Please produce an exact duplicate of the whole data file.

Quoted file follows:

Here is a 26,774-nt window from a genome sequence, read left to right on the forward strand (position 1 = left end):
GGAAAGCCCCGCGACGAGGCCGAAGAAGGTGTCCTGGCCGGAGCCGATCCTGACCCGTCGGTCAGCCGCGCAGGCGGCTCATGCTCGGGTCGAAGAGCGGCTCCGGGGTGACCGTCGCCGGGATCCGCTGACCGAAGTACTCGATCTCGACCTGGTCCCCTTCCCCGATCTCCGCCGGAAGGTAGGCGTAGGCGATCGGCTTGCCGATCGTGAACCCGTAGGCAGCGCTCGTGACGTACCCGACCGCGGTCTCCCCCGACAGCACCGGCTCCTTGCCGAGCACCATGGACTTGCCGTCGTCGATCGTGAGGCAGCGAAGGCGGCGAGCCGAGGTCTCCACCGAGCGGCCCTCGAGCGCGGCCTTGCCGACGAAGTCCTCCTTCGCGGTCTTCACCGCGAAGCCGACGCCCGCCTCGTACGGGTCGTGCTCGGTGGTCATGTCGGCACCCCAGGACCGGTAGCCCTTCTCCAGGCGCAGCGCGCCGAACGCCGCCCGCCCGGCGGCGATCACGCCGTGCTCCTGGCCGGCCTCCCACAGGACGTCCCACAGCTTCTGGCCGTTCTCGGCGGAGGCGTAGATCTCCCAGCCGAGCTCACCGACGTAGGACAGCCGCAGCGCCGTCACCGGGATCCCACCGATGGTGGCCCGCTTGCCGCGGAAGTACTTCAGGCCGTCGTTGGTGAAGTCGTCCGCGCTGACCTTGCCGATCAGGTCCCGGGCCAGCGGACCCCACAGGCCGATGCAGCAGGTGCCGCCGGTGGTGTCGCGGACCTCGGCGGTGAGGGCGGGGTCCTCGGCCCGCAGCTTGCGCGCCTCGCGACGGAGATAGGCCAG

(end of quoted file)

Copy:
Here is a 26,774-nt window from a genome sequence, read left to right on the forward strand (position 1 = left end):
GGAAAGCCCCGCGACGAGGCCGAAGAAGGTGTCCTGGCCGGAGCCGATCCTGACCCGTCGGTCAGCCGCGCAGGCGGCTCATGCTCGGGTCGAAGAGCGGCTCCGGGGTGACCGTCGCCGGGATCCGCTGACCGAAGTACTCGATCTCGACCTGGTCCCCTTCCCCGATCTCCGCCGGAAGGTAGGCGTAGGCGATCGGCTTGCCGATCGTGAACCCGTAGGCAGCGCTCGTGACGTACCCGACCGCGGTCTCCCCCGACAGCACCGGCTCCTTGCCGAGCACCATGGACTTGCCGTCGTCGATCGTGAGGCAGCGAAGGCGGCGAGCCGAGGTCTCCACCGAGCGGCCCTCGAGCGCGGCCTTGCCGACGAAGTCCTCCTTCGCGGTCTTCACCGCGAAGCCGACGCCCGCCTCGTACGGGTCGTGCTCGGTGGTCATGTCGGCACCCCAGGACCGGTAGCCCTTCTCCAGGCGCAGCGCGCCGAACGCCGCCCGCCCGGCGGCGATCACGCCGTGCTCCTGGCCGGCCTCCCACAGGACGTCCCACAGCTTCTGGCCGTTCTCGGCGGAGGCGTAGATCTCCCAGCCGAGCTCACCGACGTAGGACAGCCGCAGCGCCGTCACCGGGATCCCACCGATGGTGGCCCGCTTGCCGCGGAAGTACTTCAGGCCGTCGTTGGTGAAGTCGTCCGCGCTGACCTTGCCGATCAGGTCCCGGGCCAGCGGACCCCACAGGCCGATGCAGCAGGTGCCGCCGGTGGTGTCGCGGACCTCGGCGGTGAGGGCGGGGTCCTCGGCCCGCAGCTTGCGCGCCTCGCGACGGAGATAGGCCAG